Page 2264 - Week 07 - Tuesday, 1 August 2017

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important paediatric emergency department stream. We have seen over 40,000 people having access to nurse walk-in centres—which the Canberra Liberals would like to shut down—over the past three to four years. We will continue to expand the network of walk-in centres across the city. We funded in this year’s budget, for example, more nurses, beginning the expansion of the very successful hospital in the home program. Anybody in this place who knows anyone who has accessed the hospital in the home program will know that it is a fundamentally important health service to enable people to get back on their feet and get back to their daily lives. We have provided bulk-billing grants to a number of bulk-billing services on the south side of Canberra. And we will continue to deliver the high-quality healthcare services that Canberrans expect of a Labor government and know they will not get from a Canberra Liberals government.

Crime—motorcycle gangs

MR HANSON: My question is to the Attorney-General and relates to outlaw motorcycle gang activity in Canberra. The President of the Australian Federal Police Association stated on Radio 2CC on 11 July with regards to anti-consorting laws that, “It is the last part of the suite of resources we need to battle outlaw motorcycle gangs. I’ve been going on like a broken record. We’re an island in NSW. We’ve become a safe place to operate.” He concluded by saying, “For goodness sake, bring these laws in.” Attorney-General, why are you leaving police without the last part of the resources they need to battle outlaw motorcycle gangs?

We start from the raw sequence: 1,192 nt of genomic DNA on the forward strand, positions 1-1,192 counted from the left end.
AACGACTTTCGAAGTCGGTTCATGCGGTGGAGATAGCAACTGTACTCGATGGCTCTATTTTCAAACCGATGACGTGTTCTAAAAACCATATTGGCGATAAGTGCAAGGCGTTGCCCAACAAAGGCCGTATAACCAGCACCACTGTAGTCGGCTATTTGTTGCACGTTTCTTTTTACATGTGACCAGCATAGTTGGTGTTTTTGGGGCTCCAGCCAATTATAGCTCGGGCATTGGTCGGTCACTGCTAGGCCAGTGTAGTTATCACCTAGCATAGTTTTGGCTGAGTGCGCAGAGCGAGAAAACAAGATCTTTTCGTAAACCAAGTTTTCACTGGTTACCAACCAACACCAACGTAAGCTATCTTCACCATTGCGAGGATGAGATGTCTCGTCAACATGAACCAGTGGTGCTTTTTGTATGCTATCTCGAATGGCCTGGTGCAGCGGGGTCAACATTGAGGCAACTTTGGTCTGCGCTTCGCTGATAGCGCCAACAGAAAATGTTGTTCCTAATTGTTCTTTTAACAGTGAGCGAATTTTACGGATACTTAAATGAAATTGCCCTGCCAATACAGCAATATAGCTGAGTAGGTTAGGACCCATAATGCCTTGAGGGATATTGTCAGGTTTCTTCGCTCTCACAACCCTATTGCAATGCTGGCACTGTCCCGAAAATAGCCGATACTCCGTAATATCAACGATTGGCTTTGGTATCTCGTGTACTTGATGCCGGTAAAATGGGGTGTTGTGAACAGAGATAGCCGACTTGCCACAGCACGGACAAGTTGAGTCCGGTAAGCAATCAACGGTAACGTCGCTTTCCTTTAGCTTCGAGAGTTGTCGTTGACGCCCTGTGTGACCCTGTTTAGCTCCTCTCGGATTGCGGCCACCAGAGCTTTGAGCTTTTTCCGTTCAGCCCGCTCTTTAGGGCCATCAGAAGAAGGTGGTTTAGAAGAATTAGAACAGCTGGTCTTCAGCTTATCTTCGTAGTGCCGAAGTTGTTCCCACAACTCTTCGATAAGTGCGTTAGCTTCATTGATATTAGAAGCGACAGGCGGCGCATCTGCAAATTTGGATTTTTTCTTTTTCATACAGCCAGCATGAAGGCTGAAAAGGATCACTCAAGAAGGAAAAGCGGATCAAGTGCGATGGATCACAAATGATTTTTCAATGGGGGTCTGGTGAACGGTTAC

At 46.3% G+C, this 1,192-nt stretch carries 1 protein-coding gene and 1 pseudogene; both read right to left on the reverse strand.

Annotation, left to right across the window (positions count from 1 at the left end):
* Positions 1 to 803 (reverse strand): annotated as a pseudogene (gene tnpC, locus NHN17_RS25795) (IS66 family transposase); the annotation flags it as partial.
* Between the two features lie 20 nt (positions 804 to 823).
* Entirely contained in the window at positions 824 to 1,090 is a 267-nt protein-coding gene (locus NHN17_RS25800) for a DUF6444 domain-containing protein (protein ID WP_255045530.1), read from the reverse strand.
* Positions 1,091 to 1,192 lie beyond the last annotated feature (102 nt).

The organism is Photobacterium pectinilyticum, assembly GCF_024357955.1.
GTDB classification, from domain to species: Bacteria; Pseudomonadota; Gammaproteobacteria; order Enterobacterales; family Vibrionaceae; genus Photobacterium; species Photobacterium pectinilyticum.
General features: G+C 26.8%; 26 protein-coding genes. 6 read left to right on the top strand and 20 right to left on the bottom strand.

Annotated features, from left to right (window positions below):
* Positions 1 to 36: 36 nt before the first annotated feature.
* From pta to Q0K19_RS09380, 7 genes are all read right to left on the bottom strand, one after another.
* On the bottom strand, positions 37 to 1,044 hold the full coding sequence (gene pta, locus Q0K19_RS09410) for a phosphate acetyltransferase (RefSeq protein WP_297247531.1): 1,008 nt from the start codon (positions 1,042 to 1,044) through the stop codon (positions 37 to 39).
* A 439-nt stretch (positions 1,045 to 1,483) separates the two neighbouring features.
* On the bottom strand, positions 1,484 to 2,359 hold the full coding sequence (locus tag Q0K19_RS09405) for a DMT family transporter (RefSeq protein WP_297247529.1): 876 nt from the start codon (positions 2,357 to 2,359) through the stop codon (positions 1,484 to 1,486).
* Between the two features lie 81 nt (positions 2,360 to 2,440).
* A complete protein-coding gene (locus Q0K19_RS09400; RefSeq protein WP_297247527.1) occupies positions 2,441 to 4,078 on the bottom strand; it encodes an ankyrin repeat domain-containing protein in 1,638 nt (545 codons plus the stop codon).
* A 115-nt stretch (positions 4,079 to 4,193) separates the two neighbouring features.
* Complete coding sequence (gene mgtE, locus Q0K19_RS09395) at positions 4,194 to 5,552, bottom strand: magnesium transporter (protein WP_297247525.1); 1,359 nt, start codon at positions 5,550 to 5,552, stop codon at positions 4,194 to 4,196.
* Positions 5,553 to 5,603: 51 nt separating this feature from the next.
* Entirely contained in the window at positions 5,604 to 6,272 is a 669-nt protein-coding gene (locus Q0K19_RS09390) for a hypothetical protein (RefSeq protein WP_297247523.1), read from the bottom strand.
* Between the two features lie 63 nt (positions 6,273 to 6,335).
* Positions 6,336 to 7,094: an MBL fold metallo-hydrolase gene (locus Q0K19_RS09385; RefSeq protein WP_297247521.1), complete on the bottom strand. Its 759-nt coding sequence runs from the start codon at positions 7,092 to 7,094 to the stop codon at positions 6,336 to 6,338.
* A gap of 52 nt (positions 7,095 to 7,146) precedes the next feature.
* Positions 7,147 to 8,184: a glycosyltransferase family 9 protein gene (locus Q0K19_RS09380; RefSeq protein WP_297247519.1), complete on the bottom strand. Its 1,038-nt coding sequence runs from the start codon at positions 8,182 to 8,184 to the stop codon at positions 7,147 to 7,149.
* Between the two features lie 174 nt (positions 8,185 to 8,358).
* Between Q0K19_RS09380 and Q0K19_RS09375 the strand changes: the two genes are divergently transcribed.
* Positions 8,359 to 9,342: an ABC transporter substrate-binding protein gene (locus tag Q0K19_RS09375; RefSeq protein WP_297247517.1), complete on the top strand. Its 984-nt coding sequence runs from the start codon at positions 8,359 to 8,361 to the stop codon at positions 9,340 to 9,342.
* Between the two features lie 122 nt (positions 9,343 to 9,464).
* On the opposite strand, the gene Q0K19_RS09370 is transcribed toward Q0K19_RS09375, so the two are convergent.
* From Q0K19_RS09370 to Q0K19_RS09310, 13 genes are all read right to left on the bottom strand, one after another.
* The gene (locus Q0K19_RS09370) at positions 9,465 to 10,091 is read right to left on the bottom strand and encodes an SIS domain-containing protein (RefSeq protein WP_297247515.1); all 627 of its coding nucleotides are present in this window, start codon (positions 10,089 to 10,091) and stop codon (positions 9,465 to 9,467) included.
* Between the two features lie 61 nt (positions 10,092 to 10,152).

MR RAMSAY: I thank Mr Hanson for his question. I note that we have been working and we continue to work closely with ACT Policing and the community in relation to safety. Public safety is, of course, a strong commitment and a high priority of this government. Canberra remains a very safe city to live in. We know that we are not immune to the presence and activities of OMGs, and we are working closely not only through existing laws but also on the development of laws.

Currently we have an approach that has been focusing on strengthening traditional law enforcement responses. That includes the application of bail and sentencing laws and matters such as association and place restrictions on people to prevent further offences.

Mr Hanson: Madam Acting Speaker, on a point of order of relevance, the question related to anti-consorting laws and why these were not being brought in by the government, not on other laws that have been brought in by the government.

MADAM ACTING SPEAKER: I uphold the point of order. Although the minister is, I think, coming close to dealing with the issues, I remind the minister that the standing orders say he should be concise and directly relevant to the subject matter of the question. The subject matter of the question was anti-consorting laws. The question specifically was: why have you not implemented anti-consorting laws.

MR RAMSAY: I would say that the consideration of what laws should be introduced is directly impacted by the laws that already exist and the laws that are being considered at the moment.

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